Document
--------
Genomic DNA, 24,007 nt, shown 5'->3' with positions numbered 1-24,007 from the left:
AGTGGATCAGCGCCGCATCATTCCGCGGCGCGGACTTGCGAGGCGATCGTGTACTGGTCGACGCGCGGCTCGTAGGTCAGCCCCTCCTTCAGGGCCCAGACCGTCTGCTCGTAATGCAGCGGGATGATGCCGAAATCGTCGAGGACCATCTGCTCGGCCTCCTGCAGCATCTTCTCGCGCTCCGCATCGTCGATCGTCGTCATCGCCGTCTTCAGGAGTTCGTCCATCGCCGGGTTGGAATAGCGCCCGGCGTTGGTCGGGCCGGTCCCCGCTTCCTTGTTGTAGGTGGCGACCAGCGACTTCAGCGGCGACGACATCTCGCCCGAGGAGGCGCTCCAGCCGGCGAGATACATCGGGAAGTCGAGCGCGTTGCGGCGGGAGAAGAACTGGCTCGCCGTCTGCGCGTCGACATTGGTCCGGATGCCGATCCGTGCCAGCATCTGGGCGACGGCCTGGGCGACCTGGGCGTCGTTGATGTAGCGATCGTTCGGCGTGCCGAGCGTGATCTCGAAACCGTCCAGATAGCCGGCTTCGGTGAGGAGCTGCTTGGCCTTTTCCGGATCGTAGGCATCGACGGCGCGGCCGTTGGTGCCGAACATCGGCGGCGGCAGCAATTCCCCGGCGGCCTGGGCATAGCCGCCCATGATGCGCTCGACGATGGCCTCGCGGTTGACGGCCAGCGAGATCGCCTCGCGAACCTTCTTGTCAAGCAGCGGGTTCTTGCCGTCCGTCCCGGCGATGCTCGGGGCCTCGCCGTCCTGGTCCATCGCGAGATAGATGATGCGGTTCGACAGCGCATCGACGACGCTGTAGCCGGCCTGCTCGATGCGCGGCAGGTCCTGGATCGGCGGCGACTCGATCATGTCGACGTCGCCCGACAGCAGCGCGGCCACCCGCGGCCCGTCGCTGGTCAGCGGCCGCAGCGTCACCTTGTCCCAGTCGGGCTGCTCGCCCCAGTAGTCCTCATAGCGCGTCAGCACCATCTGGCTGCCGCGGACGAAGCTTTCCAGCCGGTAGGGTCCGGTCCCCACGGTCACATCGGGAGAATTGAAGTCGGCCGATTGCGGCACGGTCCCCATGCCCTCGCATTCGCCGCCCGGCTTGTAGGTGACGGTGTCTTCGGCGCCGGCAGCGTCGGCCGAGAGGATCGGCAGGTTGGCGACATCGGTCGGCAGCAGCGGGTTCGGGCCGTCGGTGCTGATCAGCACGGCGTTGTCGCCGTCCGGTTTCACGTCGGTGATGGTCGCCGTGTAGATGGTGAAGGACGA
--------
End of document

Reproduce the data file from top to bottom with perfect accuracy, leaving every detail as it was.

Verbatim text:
Genomic DNA, 24,007 nt, shown 5'->3' with positions numbered 1-24,007 from the left:
AGTGGATCAGCGCCGCATCATTCCGCGGCGCGGACTTGCGAGGCGATCGTGTACTGGTCGACGCGCGGCTCGTAGGTCAGCCCCTCCTTCAGGGCCCAGACCGTCTGCTCGTAATGCAGCGGGATGATGCCGAAATCGTCGAGGACCATCTGCTCGGCCTCCTGCAGCATCTTCTCGCGCTCCGCATCGTCGATCGTCGTCATCGCCGTCTTCAGGAGTTCGTCCATCGCCGGGTTGGAATAGCGCCCGGCGTTGGTCGGGCCGGTCCCCGCTTCCTTGTTGTAGGTGGCGACCAGCGACTTCAGCGGCGACGACATCTCGCCCGAGGAGGCGCTCCAGCCGGCGAGATACATCGGGAAGTCGAGCGCGTTGCGGCGGGAGAAGAACTGGCTCGCCGTCTGCGCGTCGACATTGGTCCGGATGCCGATCCGTGCCAGCATCTGGGCGACGGCCTGGGCGACCTGGGCGTCGTTGATGTAGCGATCGTTCGGCGTGCCGAGCGTGATCTCGAAACCGTCCAGATAGCCGGCTTCGGTGAGGAGCTGCTTGGCCTTTTCCGGATCGTAGGCATCGACGGCGCGGCCGTTGGTGCCGAACATCGGCGGCGGCAGCAATTCCCCGGCGGCCTGGGCATAGCCGCCCATGATGCGCTCGACGATGGCCTCGCGGTTGACGGCCAGCGAGATCGCCTCGCGAACCTTCTTGTCAAGCAGCGGGTTCTTGCCGTCCGTCCCGGCGATGCTCGGGGCCTCGCCGTCCTGGTCCATCGCGAGATAGATGATGCGGTTCGACAGCGCATCGACGACGCTGTAGCCGGCCTGCTCGATGCGCGGCAGGTCCTGGATCGGCGGCGACTCGATCATGTCGACGTCGCCCGACAGCAGCGCGGCCACCCGCGGCCCGTCGCTGGTCAGCGGCCGCAGCGTCACCTTGTCCCAGTCGGGCTGCTCGCCCCAGTAGTCCTCATAGCGCGTCAGCACCATCTGGCTGCCGCGGACGAAGCTTTCCAGCCGGTAGGGTCCGGTCCCCACGGTCACATCGGGAGAATTGAAGTCGGCCGATTGCGGCACGGTCCCCATGCCCTCGCATTCGCCGCCCGGCTTGTAGGTGACGGTGTCTTCGGCGCCGGCAGCGTCGGCCGAGAGGATCGGCAGGTTGGCGACATCGGTCGGCAGCAGCGGGTTCGGGCCGTCGGTGCTGATCAGCACGGCGTTGTCGCCGTCCGGTTTCACGTCGGTGATGGTCGCCGTGTAGATGGTGAAGGACGA